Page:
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Self-aggrandizing extremists destroy the campus community

Published: January 20, 2006
Section: Opinions


Brandeis University was once a hotbed of meaningful political activity. But since the takeover of Ford Hall and the era of Eleanor Roosevelt, Brandeis has now been poisoned by ravenous self-promotion and overall political hackery. Brandeis today is a campus of divisive political tactics and increasingly trivial, or even harmful, platforms and manifestos. We now live in a community where our political champions work ceaselessly to put their names in articles, to further their own agendas and to bolster their future careers by padding their resums.

The current curse under which we live is that our most outspoken political demagogues succeed only in raising controversy rather than fostering beneficial political discussion that would broaden the spectrum of ideas held by the Brandeis community. One of the most powerful examples of this rampant media-driven self-promotion was the controversy surrounding the Brandeis Hillels Nashim Talent Show. Several students took it upon themselves to attempt to decharter the all-woman talent show on the basis of being politically correct. What these students failed to mention in their arguments against the talent show stems from the basic tenets of Orthodox Judaism: the reason the show was exclusively performed by women in front of a female audience was because unmarried men are not allowed to hear women sing or watch women dance. The result of their crusade was the effective dechartering of a minority group which posed no threat to the Brandeis community.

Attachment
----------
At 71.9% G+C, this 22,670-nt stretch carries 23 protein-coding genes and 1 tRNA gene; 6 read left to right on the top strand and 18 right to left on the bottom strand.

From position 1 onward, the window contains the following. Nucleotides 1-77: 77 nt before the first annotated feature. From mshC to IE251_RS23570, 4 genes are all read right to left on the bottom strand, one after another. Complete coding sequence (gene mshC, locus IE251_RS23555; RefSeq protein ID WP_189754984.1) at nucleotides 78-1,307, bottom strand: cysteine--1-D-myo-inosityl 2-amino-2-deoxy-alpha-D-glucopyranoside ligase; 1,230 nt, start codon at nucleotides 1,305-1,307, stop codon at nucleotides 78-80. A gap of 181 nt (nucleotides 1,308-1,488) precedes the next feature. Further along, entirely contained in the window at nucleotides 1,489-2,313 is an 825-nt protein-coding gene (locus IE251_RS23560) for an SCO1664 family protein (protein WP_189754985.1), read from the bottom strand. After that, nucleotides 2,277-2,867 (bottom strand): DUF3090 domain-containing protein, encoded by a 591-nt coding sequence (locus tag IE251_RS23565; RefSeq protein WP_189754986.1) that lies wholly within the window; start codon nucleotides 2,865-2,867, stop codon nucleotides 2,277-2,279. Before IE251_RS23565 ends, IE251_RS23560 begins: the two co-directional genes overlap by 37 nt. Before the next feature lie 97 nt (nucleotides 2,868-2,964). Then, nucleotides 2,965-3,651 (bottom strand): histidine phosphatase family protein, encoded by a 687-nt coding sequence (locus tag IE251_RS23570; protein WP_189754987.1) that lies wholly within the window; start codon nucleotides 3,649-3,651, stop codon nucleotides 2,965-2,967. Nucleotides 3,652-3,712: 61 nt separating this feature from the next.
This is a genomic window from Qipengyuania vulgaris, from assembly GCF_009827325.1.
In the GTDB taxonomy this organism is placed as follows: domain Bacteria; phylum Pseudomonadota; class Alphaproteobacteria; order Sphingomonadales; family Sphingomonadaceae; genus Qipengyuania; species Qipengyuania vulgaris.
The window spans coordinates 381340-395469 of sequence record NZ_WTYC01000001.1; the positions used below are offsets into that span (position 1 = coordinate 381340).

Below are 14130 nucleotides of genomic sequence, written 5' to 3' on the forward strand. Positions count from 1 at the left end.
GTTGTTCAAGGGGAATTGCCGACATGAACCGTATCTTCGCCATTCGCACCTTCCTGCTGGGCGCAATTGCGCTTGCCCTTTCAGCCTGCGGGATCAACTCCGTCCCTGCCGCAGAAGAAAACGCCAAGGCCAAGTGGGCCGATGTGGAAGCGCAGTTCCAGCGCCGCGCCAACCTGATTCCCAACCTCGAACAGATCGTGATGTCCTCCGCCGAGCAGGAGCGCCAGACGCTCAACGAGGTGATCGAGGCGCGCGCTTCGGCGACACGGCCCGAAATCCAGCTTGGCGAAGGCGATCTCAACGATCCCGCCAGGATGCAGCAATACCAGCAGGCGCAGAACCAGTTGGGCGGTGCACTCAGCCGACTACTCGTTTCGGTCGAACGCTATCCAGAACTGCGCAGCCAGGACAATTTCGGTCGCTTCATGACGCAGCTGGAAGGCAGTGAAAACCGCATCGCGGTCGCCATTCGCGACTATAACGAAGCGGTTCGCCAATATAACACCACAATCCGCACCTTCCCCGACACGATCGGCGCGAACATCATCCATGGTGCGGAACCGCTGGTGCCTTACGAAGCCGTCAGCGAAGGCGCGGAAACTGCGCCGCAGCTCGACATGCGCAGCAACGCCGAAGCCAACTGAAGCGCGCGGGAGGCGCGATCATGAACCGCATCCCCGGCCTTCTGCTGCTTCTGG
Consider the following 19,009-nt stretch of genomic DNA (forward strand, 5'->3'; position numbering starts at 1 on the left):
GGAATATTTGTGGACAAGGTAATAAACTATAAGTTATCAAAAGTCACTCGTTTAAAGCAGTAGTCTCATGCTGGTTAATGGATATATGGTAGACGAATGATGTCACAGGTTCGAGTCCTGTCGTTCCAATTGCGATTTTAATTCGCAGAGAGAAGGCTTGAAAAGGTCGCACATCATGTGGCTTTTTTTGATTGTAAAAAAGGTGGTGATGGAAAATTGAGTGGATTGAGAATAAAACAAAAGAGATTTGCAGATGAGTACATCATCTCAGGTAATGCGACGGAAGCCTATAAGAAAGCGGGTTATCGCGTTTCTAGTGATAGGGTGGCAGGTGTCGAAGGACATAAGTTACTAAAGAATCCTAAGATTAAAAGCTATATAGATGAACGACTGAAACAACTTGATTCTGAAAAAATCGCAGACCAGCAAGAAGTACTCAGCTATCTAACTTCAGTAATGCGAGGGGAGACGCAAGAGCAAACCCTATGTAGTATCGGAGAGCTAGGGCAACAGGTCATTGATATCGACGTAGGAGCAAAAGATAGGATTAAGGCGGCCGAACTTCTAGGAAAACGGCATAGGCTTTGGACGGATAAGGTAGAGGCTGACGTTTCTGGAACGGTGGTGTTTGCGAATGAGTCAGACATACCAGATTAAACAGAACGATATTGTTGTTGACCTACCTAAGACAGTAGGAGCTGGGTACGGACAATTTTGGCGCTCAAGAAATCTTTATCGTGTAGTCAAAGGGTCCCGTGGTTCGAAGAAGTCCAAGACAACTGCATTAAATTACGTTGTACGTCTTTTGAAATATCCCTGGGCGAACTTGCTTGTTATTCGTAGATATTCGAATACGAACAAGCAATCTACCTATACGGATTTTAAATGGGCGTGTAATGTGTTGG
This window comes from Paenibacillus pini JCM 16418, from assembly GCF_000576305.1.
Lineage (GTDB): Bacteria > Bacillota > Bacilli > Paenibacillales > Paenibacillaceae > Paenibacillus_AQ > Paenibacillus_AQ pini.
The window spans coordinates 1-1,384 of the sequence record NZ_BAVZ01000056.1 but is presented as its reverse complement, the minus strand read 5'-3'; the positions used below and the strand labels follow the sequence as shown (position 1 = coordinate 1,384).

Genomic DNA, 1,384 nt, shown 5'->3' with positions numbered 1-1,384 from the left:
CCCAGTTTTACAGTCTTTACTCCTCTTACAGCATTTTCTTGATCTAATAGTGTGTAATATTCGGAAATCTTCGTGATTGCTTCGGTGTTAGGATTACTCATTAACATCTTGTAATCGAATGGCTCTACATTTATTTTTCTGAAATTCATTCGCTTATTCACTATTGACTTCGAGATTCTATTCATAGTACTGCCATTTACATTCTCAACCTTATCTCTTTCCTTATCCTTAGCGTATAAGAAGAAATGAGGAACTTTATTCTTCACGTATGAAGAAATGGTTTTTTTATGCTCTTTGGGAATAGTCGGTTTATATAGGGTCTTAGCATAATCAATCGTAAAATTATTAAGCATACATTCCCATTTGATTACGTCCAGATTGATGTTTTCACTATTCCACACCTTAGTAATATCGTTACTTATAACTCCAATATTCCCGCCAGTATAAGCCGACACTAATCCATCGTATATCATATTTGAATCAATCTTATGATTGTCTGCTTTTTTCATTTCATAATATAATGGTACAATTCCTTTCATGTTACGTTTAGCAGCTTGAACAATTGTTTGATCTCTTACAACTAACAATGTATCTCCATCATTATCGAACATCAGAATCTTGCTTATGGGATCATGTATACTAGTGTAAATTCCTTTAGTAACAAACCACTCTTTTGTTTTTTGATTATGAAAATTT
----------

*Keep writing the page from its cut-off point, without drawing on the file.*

Last Spring, another group of ideological radicals decided to derail TRISKs coming out week by playing the abused political minority card. The Brandeis University Republicans intentionally dovetailed their Conservative Coming-Out Week events with national gay pride events, claiming that it would be nice to have a campus that is truly tolerant of a diverse set of ideas. However, the deliberate sabotage of a gay-pride week does nothing to promote tolerance: it only succeeds in antagonizing gay-rights supporters. On the opposite end of the political spectrum, some Democrats actively worked to undermine the Republicans' effort to bring political pundit Ann Coulter to campus. Their reasoning was rooted in infantile competition with their conservative counterparts, primarily opposing her presence because she is an extremist.

What is most troubling about this trend at Brandeis is that these individual are representative of the future leaders of our country. Modern politicians are obsessed with the media sound bite and spend more time insulting and undermining their political rivals rather than addressing the needs of the American people. Should Brandeis really be a microcosm of a political system that works only to disenfranchise citizens? Or should we actively represent our Universitys ideals of tolerance and social justice? Any club should be allowed to put on any show or bring any speaker to campus they want without having to justify themselves. In the community's interest, these nefarious individuals should be voted out of their elected positions and stripped of their microphone.